Consider this: your agency has been active in the community sector for 31 years, providing a vital service that makes a difference. You present to a state government committee inquiry, outlining the scale of the problem you are trying to help. Later, when the inquiry report is handed down, your agency is name-checked as an example of the innovative response to the problem that needs to be applied more often. What happens next? What do you and your organisation do? How do you take that endorsement and build momentum for change?
Jo Swift, the CEO of Kids Under Cover, is living that dilemma. In February, she followed up the Kids Under Cover submission to the Victorian Inquiry into Homelessness, with a presentation, alongside board member (and former Philanthropy Australia CEO) Sarah Davies AM and Brittnie, a previous recipient of the Kids Under Cover studio program.
Among the committee’s 51 recommendations contained in its final report tabled in the Victorian Parliament earlier this month, it said: “That the Victorian Government provides additional funding to organisations that provide innovative accommodation for young people at their family home, such as Kids Under Cover.’’ Kids Under Cover was one of the few agencies singled out for acknowledgement in the 44-page report. The Victorian Government has six months to respond to the report, and everyone trying to grapple with youth homelessness knows that time is a luxury. And where does that leave Kids Under Cover?
“Wondering what will happen next keeps me awake at night,’’ Jo says. “This is a golden opportunity for government to take significant steps towards solving homelessness across the board in Victoria.’’
But there are no guarantees and Jo is not banking on them. “To be honest, we can’t afford to sit idle and pray for a good outcome,’’ she says. “We welcome the Committee’s recommendations. We are now identifying our next steps to maximise our chances of funding success, through lobbying and advocacy. Additional funding from the Victorian Government will make a life-changing difference for our state’s most vulnerable young people.”
The report from the Parliament’s Legal and Social Issues Committee made the bold observation that Victoria could solve homelessness. However, the picture presented in the report, is of a system that is overwhelmed and crisis-oriented. The report argued that by increasing the amount of long-term accommodation and early intervention programs, Victoria could re-orient its approach to homelessness.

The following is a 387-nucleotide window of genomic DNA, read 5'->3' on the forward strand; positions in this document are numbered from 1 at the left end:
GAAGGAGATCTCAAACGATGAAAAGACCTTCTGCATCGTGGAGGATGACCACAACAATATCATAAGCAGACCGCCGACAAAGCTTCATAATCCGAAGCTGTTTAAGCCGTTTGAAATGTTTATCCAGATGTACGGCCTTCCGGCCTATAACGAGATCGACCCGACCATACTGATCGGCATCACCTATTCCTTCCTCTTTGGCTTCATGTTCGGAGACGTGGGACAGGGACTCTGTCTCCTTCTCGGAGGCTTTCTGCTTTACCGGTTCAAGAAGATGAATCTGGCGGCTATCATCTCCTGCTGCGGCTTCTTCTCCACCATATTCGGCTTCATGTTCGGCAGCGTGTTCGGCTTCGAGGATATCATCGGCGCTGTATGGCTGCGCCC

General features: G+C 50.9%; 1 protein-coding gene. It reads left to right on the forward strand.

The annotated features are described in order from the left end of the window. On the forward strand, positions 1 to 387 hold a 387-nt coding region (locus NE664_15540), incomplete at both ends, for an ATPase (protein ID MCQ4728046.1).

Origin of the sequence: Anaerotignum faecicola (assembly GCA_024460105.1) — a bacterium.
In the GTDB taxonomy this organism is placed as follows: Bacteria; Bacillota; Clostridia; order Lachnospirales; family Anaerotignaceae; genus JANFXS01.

“Early intervention is particularly critical for those who first experienced homelessness at a young age,’’ the report says. “Prevention of homelessness amongst young people or intervening early is important to ensure that experiences of homelessness and disadvantage at a young age do not affect the life chances of an individual and increase the likelihood of ongoing homelessness into adulthood.’’
And that’s where Kids Under Cover comes in.
Since it was established in 1989, Kids Under Cover has provided one and two-bedroomed studios for people aged between 12 and 25 who are at risk of homelessness or family breakdown. The studios are installed in the backyard of the main house and cost between $58,000-$70,000. They stay in place for as long as they are required. The program has worked so well that it has spawned several innovations, including adapting the studio program for those aged 12 to 18 who are living in out-of-home care or experiencing homelessness by providing short-term studio accommodation in foster carers’ backyards. In partnership with Anglicare Victoria, Kids Under Cover has also established the Village21 scheme that provides small village-style accommodation for those leaving state care to reduce the risk of those aged between 18 and 21 experiencing homelessness.
But the innovations cannot keep pace with demand, which has ballooned through the COVID-19 pandemic. Jo says there were 300 applications to access studios in the past financial year. Last May, Kids Under Cover was forced to temporarily close studio applications due to demand exceeding funding. In the 10 months since then, Kids Under Cover has received more than 650 additional inquiries. Allowing for the 62 studios the agency has funding to build this year – to supplement its stock of 620 studios – there is still a significant gap between new demand and the capacity to meet it. “We’re being creative about how we use our skills and resources,’’ Jo says.
While the Victorian Government has been lauded in some quarters for its announcement of $5.3 billion plan for social housing – the largest in the nation’s history - Kids Under Cover has been told there is no money for them as part of the proposed scheme. “It was devastating,’’ Jo explains.
Currently, 31 percent of Kids Under Cover funding comes from the Victorian Government, and 63 percent from philanthropic funding and individual giving. The funding mix gives Kids Under Cover a seat at the government’s table and its inquiry submission urged the government to devise a separate strategy for youth housing and youth homelessness because they are a distinct cohort with their own needs and challenges.
It also stressed the need for recognition of early intervention and prevention being the key to ending youth homelessness, in combination with increased funding of prevention programs and services. The parliamentary committee has largely agreed with that recommendation, but there is no way of knowing if that will translate into government policy. For the time being, Jo will marshal all the support she can to support the Kids Under Cover case because she knows many young people’s futures depend on it.
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